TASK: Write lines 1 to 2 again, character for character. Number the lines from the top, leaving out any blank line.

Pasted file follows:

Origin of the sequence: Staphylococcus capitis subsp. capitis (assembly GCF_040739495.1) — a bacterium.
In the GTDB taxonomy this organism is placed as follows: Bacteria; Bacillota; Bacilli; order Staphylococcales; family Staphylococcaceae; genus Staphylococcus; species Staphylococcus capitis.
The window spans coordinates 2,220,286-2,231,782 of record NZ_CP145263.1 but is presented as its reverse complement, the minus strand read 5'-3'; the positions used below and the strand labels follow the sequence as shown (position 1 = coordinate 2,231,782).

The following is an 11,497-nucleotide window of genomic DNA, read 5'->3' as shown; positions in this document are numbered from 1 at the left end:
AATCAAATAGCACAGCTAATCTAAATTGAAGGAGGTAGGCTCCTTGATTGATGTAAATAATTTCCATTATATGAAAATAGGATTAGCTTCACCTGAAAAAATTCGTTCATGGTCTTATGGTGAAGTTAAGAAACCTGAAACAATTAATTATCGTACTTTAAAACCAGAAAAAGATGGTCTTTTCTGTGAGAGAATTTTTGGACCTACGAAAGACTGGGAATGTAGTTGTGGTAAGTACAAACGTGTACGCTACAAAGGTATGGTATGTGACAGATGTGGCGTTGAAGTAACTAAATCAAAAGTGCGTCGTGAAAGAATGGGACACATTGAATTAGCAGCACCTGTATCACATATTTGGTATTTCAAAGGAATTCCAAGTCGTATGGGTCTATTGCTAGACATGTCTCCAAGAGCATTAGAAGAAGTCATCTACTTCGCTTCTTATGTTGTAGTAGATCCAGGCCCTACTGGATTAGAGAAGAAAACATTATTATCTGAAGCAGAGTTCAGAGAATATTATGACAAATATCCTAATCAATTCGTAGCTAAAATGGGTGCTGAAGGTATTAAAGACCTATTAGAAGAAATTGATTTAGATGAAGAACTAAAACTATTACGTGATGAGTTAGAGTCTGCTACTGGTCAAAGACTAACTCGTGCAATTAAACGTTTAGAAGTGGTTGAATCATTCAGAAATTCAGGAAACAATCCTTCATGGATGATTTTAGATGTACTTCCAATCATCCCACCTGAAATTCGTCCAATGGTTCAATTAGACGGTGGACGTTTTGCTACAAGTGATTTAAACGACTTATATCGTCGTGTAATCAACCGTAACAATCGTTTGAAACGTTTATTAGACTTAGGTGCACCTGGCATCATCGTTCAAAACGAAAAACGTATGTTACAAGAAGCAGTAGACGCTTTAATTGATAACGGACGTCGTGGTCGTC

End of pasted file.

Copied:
Origin of the sequence: Staphylococcus capitis subsp. capitis (assembly GCF_040739495.1) — a bacterium.
In the GTDB taxonomy this organism is placed as follows: Bacteria; Bacillota; Bacilli; order Staphylococcales; family Staphylococcaceae; genus Staphylococcus; species Staphylococcus capitis.